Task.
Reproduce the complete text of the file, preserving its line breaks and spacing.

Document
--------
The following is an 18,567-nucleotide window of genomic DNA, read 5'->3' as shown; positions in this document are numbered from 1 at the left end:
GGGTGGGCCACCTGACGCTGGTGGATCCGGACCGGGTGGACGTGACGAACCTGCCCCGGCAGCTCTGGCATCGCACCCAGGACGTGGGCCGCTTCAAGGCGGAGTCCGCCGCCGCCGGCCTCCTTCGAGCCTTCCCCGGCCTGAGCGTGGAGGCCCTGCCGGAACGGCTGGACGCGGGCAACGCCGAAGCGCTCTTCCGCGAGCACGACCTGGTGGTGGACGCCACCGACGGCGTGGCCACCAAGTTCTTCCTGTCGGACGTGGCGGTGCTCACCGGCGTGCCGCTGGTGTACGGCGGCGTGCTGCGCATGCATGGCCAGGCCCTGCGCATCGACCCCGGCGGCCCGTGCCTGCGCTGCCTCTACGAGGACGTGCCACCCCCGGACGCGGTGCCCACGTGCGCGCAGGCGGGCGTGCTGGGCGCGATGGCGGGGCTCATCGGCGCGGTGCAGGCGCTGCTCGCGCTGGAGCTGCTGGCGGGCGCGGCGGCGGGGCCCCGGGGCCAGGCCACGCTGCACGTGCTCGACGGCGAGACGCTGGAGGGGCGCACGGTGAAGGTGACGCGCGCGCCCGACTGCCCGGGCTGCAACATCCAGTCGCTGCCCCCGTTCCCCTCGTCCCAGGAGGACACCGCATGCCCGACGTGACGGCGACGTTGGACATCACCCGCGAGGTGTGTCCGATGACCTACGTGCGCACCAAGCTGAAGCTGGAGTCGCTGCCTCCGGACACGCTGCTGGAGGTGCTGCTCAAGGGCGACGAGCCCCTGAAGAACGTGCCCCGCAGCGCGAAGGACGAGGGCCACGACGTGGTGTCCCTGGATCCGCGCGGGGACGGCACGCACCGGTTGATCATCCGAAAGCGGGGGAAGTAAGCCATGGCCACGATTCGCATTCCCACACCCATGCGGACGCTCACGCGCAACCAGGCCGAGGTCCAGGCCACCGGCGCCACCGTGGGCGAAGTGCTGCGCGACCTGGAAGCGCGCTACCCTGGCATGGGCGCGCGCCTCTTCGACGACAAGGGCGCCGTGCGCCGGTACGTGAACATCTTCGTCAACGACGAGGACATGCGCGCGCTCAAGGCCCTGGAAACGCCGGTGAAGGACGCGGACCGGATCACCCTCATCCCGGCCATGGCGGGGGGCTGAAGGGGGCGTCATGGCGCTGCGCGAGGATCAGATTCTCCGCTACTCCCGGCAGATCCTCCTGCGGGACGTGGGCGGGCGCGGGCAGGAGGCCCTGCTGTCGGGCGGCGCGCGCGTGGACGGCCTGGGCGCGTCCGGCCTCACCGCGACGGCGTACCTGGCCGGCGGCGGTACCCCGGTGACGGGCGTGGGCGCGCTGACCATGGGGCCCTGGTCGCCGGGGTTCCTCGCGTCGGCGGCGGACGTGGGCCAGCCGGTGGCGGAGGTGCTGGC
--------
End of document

The following is an 18,567-nucleotide window of genomic DNA, read 5'->3' as shown; positions in this document are numbered from 1 at the left end:
GGGTGGGCCACCTGACGCTGGTGGATCCGGACCGGGTGGACGTGACGAACCTGCCCCGGCAGCTCTGGCATCGCACCCAGGACGTGGGCCGCTTCAAGGCGGAGTCCGCCGCCGCCGGCCTCCTTCGAGCCTTCCCCGGCCTGAGCGTGGAGGCCCTGCCGGAACGGCTGGACGCGGGCAACGCCGAAGCGCTCTTCCGCGAGCACGACCTGGTGGTGGACGCCACCGACGGCGTGGCCACCAAGTTCTTCCTGTCGGACGTGGCGGTGCTCACCGGCGTGCCGCTGGTGTACGGCGGCGTGCTGCGCATGCATGGCCAGGCCCTGCGCATCGACCCCGGCGGCCCGTGCCTGCGCTGCCTCTACGAGGACGTGCCACCCCCGGACGCGGTGCCCACGTGCGCGCAGGCGGGCGTGCTGGGCGCGATGGCGGGGCTCATCGGCGCGGTGCAGGCGCTGCTCGCGCTGGAGCTGCTGGCGGGCGCGGCGGCGGGGCCCCGGGGCCAGGCCACGCTGCACGTGCTCGACGGCGAGACGCTGGAGGGGCGCACGGTGAAGGTGACGCGCGCGCCCGACTGCCCGGGCTGCAACATCCAGTCGCTGCCCCCGTTCCCCTCGTCCCAGGAGGACACCGCATGCCCGACGTGACGGCGACGTTGGACATCACCCGCGAGGTGTGTCCGATGACCTACGTGCGCACCAAGCTGAAGCTGGAGTCGCTGCCTCCGGACACGCTGCTGGAGGTGCTGCTCAAGGGCGACGAGCCCCTGAAGAACGTGCCCCGCAGCGCGAAGGACGAGGGCCACGACGTGGTGTCCCTGGATCCGCGCGGGGACGGCACGCACCGGTTGATCATCCGAAAGCGGGGGAAGTAAGCCATGGCCACGATTCGCATTCCCACACCCATGCGGACGCTCACGCGCAACCAGGCCGAGGTCCAGGCCACCGGCGCCACCGTGGGCGAAGTGCTGCGCGACCTGGAAGCGCGCTACCCTGGCATGGGCGCGCGCCTCTTCGACGACAAGGGCGCCGTGCGCCGGTACGTGAACATCTTCGTCAACGACGAGGACATGCGCGCGCTCAAGGCCCTGGAAACGCCGGTGAAGGACGCGGACCGGATCACCCTCATCCCGGCCATGGCGGGGGGCTGAAGGGGGCGTCATGGCGCTGCGCGAGGATCAGATTCTCCGCTACTCCCGGCAGATCCTCCTGCGGGACGTGGGCGGGCGCGGGCAGGAGGCCCTGCTGTCGGGCGGCGCGCGCGTGGACGGCCTGGGCGCGTCCGGCCTCACCGCGACGGCGTACCTGGCCGGCGGCGGTACCCCGGTGACGGGCGTGGGCGCGCTGACCATGGGGCCCTGGTCGCCGGGGTTCCTCGCGTCGGCGGCGGACGTGGGCCAGCCGGTGGCGGAGGTGCTGGC